Between Impression and Expression: Myles na gCopaleen
(from the Irish Times‘ ‘Cruiskeen Lawn’ column)
You must keep this strictly under your hat but I received an invitation to be in attendance at 86 St Stephen’s Green last Thursday evening to hear a ‘paper’ on…guess?…’The Function and Scope of Criticism’. It interests me as a scientist that there is to be found today in this humble island a young man who is anxious to explain this matter to me and it will be a regret to me, always, that a malignant destiny decreed that on that evening I should be elsewhere. I feel rather tired but surely if one explains concisely the function of criticism, one has also defined its scope; if it be the function of the Slieve Gullion to draw passenger trains to Belfast, it it necessary to add that this engine should not sell race-cards in Dublin on Baldoyle days?
Again, I must ask you to regard what I say as private and confidential. The document I have received says No Press References and one must not (if only out of deference to the distinguished Knight who is among the signatories) outrage this most understandable desire for secrecy. You see, these bodies are about something far more hush-hush than jet-propulsion. They are (this is quite incredible but I swear it so help me) — they are interested in…Art! (!!!!!!)
Well well. Wasn’t it a shame, Paud, that they kept it from you until now, that they didn’t tel you about it, that you have to fly into back rooms in your hundreds to have it explained to you! Poor poor Paud.
These people, disdaining extraordinary water, call themselves ‘Common Ground’. With gigantic presumption they begin by calling me ‘Dear Sir’ and then continue as follows:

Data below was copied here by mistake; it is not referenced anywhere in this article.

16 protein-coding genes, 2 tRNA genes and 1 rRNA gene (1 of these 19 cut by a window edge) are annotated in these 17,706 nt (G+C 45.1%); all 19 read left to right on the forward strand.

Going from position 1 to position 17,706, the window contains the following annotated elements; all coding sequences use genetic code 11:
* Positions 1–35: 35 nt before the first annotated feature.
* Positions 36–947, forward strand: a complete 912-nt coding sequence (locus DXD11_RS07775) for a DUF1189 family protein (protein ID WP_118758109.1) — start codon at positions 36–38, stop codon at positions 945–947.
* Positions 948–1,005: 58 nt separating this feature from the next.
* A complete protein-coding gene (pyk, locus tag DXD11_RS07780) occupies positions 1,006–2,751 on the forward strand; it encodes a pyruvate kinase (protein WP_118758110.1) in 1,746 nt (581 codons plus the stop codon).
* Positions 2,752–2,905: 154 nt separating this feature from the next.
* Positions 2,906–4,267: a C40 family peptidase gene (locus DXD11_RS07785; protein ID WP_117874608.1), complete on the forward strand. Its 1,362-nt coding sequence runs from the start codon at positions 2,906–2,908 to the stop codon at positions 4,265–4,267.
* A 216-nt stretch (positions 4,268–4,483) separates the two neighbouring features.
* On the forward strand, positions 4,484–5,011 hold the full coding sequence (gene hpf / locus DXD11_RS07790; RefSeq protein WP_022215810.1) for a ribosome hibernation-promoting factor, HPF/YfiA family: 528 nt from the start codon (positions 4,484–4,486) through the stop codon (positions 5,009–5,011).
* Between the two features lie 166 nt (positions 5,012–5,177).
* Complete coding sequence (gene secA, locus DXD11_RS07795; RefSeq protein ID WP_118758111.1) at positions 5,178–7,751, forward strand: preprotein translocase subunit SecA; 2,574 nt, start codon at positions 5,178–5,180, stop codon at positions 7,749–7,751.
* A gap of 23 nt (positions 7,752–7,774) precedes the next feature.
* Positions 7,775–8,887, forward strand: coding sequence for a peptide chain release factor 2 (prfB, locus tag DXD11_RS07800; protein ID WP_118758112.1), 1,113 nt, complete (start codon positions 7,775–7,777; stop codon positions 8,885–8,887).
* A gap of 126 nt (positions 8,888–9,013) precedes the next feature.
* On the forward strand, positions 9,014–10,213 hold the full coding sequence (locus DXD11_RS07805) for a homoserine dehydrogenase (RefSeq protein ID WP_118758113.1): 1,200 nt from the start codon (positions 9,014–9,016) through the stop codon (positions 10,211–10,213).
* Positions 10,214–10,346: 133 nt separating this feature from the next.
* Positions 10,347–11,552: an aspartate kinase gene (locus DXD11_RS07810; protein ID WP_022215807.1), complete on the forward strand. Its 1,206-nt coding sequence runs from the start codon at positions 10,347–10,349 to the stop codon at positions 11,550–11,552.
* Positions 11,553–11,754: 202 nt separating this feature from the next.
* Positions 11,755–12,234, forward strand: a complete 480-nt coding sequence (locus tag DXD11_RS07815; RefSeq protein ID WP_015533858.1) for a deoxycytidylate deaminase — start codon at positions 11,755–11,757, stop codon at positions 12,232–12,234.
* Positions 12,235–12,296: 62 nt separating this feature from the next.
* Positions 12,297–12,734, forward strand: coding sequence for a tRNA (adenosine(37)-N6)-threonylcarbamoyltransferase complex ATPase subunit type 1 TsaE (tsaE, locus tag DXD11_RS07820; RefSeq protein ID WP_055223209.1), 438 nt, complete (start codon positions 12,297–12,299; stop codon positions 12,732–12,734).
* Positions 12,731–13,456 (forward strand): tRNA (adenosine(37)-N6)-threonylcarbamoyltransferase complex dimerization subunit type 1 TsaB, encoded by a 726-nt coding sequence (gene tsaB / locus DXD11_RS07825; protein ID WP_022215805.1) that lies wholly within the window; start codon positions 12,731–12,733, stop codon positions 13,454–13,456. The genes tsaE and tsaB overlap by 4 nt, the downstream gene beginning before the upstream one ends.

‘As you are probably already aware, some few years ago, a group of persons interested in literature decided to meet about once a month to hear a paper read by one of their numbers. A discussion followed each paper and much benefit and enjoyment was derived by those present.’
‘As you are probably already aware’ is surely effrontery of an unusual order. As well say, ‘as you are probably already aware, my sister had a pimple on her nose four months ago’. Why should it be assumed that a schoolgirl’s pimple is a matter necessarily within the public’s knowledge? Why should anybody know about the rebel back-room conclaves of ‘a group of persons interested in literature’ — least of all My Most Equitable Gaelic Palatinity? (????) And if they are s0 interested in literature, why don’t they learn to be literate? How could one be aware of something without being already aware of it? Could this ‘group’ be otherwise than a group ‘of persons’? Could a group of black-faced mountain sheep be interested in literature? Could…could a group of asses be interested in literature? Could the benefit and enjoyment (sic) that was derived (very eclectic word ‘derived’ in that context) be derived by those not present? ‘Literature’ how are you!
‘Arising out of the experience of those concerned with Common Ground in its early stage, it was thought advisable recently to widen its scope. Henceforth Common Ground will be designed primarily to be of help to Catholics interested in literature, art, learning, and in social and political theory…’
Don’t go away — keep reading. The English alone is marvellous. (I feel awful.)
‘A series of lectures have been planned for the coming twelve months. Widely different topics have been tentatively chosen for treatment. The Function and Scope of Criticism; Political Thought in Ireland — Past and Future; The Irish Social Order; The Scope and Content of Irish Culture. It was thought advisable to have three papers at successive meetings from different lecturers on each of these subjects, each dealing with a particular aspect of the matter. The views put forward by the lecturers, together with the opinions expressed by the subsequent speakers, should prove stimulating and beneficial to all concerned.’
Wouldn’t it be terrible if a (subsequent) speaker put forward views instead of expressing opinions? ‘To all concerned’ is superb.
I cannot recall in recent months a more virulent eruption of paddyism.